As gene therapy is delivered through a benign (harmless) virus, if an individual has come into contact with the virus before, they will have already developed antibodies which will detect and attack the virus as soon as it enters the body. This means that the micro-dystrophin genetic material cannot reach the cells. This is the case for a significant percentage of patients.

This is not just a problem when gene therapy is first administered. We may need to give second or even third doses of the gene therapy after the patient has received his first dose. The difficulty here is that even if the patient doesn’t have antibodies the first time round, the body will develop them during the first dosing as they are exposed to the virus. These antibodies will now be ready to attack and destroy the virus as soon as a second dose is given.

Are other researchers looking at this problem?

Yes, they are, and both PPMD and DUK are involved in supporting other work like this. One of the approaches being taken by DUK is to use drugs which temporarily suppress the body’s immune system. During this time, the virus can be given, deliver its genetic cargo, and then be removed when the drugs are stopped. This has great potential but requires very careful choice of drug.

Of course, patients need to be protected during their time with a reduced immune system. In very early days, and in other disease states, some researchers tried plasmapheresis – a process where immune cells are removed from a patient’s blood. This is rather extreme, and we want a safer approach.

So, what is different about Professor Nagaraju’s work?

Prof Nagaraju is taking two approaches. Firstly, he is looking to make sure enough virus and genetic material reaches the muscles in the first place and then secondly, he will try to stop the body recognising the virus a second time round. This double approach, if successful, will help boys with pre-existing antibodies take part in gene therapy trials, and eventually receive the treatment, as well as being a useful tool to help facilitate subsequent administrations.

What does ‘repurposing’ mean and why is it important here?

Repurposing is a key research target for Duchenne UK and refers to studying drugs that are already approved for the treatment of one disease to see if they are effective at treating other diseases – in our case, DMD. The reasons why this is so important are speed and cost. Drugs that have already been approved have, by definition, been shown to have an acceptable safety profile, both pre-clinically and in early clinical studies. These studies take time and are expensive. If we can repurpose a drug, we could get it to our patients quicker and cheaper, despite the fact we may have to demonstrate safety in young DMD patients.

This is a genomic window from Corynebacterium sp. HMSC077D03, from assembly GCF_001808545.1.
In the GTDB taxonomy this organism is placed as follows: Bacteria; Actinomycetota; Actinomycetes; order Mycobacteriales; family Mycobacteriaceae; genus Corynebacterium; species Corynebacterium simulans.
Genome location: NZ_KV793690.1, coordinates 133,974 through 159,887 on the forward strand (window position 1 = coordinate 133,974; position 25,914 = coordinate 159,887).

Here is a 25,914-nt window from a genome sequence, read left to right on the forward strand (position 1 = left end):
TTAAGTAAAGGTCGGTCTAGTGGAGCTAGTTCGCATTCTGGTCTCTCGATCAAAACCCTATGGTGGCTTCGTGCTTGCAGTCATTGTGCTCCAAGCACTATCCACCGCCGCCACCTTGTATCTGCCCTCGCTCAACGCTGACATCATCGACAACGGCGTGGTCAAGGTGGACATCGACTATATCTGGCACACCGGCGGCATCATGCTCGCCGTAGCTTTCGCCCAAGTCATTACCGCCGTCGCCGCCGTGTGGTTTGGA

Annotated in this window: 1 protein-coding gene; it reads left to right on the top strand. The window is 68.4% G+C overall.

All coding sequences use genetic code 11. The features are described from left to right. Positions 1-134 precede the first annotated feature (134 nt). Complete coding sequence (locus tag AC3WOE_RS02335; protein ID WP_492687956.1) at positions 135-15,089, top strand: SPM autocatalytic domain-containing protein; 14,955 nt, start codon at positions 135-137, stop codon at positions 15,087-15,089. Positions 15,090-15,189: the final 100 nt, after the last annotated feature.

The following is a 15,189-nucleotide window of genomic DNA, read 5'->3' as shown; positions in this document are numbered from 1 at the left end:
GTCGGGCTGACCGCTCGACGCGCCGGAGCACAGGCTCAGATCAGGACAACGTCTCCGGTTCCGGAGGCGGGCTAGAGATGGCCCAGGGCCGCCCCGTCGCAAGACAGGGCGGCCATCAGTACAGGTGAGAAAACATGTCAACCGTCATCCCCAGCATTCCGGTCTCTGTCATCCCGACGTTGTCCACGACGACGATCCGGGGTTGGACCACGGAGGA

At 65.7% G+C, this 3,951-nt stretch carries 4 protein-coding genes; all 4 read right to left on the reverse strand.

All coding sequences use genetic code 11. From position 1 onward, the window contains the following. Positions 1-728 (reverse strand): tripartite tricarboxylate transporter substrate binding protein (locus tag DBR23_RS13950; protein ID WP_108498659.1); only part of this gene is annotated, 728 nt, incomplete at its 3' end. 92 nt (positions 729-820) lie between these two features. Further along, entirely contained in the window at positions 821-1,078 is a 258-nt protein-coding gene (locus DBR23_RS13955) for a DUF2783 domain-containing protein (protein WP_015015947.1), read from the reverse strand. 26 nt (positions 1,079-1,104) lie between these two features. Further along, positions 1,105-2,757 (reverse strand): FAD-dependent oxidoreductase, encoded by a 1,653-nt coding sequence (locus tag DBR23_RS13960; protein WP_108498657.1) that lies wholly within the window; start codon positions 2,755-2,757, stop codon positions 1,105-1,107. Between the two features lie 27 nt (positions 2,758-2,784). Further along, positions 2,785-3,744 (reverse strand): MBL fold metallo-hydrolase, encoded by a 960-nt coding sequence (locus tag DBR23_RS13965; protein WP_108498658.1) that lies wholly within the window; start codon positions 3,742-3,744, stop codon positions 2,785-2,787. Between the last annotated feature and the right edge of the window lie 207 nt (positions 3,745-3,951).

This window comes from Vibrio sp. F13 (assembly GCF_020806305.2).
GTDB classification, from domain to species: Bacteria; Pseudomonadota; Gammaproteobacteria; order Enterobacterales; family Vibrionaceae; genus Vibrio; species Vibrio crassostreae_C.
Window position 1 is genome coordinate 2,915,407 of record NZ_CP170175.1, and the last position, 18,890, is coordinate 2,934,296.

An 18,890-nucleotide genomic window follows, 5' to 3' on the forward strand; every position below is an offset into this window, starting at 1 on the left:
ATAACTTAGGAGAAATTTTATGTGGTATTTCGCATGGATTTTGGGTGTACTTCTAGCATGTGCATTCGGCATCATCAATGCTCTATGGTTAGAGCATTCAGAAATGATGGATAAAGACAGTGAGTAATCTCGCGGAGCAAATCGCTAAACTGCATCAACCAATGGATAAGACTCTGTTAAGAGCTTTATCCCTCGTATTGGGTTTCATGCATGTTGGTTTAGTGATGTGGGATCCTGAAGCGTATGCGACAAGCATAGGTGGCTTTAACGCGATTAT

If it works, when can we start using in patients?

This is always a difficult question to answer with certainty. This work is designed to test medicines in animals and will take 2 years. If the data is promising, we would then need to test those medicines in humans, and set up a clinical trial to do so. It’s important to remember that we will be using drugs which already have safety data in humans so we would hope to move swiftly in trials which look at how effective they are, rather than test first for safety.

For more information on gene therapy and the challenges involved, visit our gene therapy information page.


NOTES FOR EDITORS

About Duchenne UK

Who are Duchenne UK?

Duchenne Muscular Dystrophy (DMD) is a devastating muscle-wasting disease. It is the most common and severe form of Muscular Dystrophy. Diagnosed in childhood, it mainly affects boys. There is currently no cure. Started by families affected by the disease, Duchenne UK has one clear aim – to end Duchenne.

Duchenne UK are funding research that’s focused on getting treatments to those affected now – as well as pushing for an effective treatment in the future.

Duchenne UK connects leading researchers with industry, the NHS and patients to challenge every stage of drug development, from research to clinical trials to drug approval. They connect families with each other to create a network of mutual support and to pool resources, knowledge and experience.

About Parent Project Muscular Dystrophy

Duchenne is a fatal genetic disorder that slowly robs people of their muscle strength. Parent Project Muscular Dystrophy (PPMD) fights every single battle necessary to end Duchenne.

We demand optimal care standards and ensure every family has access to expert healthcare providers, cutting edge treatments, and a community of support. We invest deeply in treatments for this generation of Duchenne patients and in research that will benefit future generations. Our advocacy efforts have secured hundreds of millions of dollars in funding and won four FDA approvals.

Everything we do—and everything we have done since our founding in 1994—helps those with Duchenne live longer, stronger lives. We will not rest until we end Duchenne for every single person affected by the disease. Join our fight against Duchenne at EndDuchenne.org. Follow PPMD on Facebook, Twitter, Instagram, and YouTube.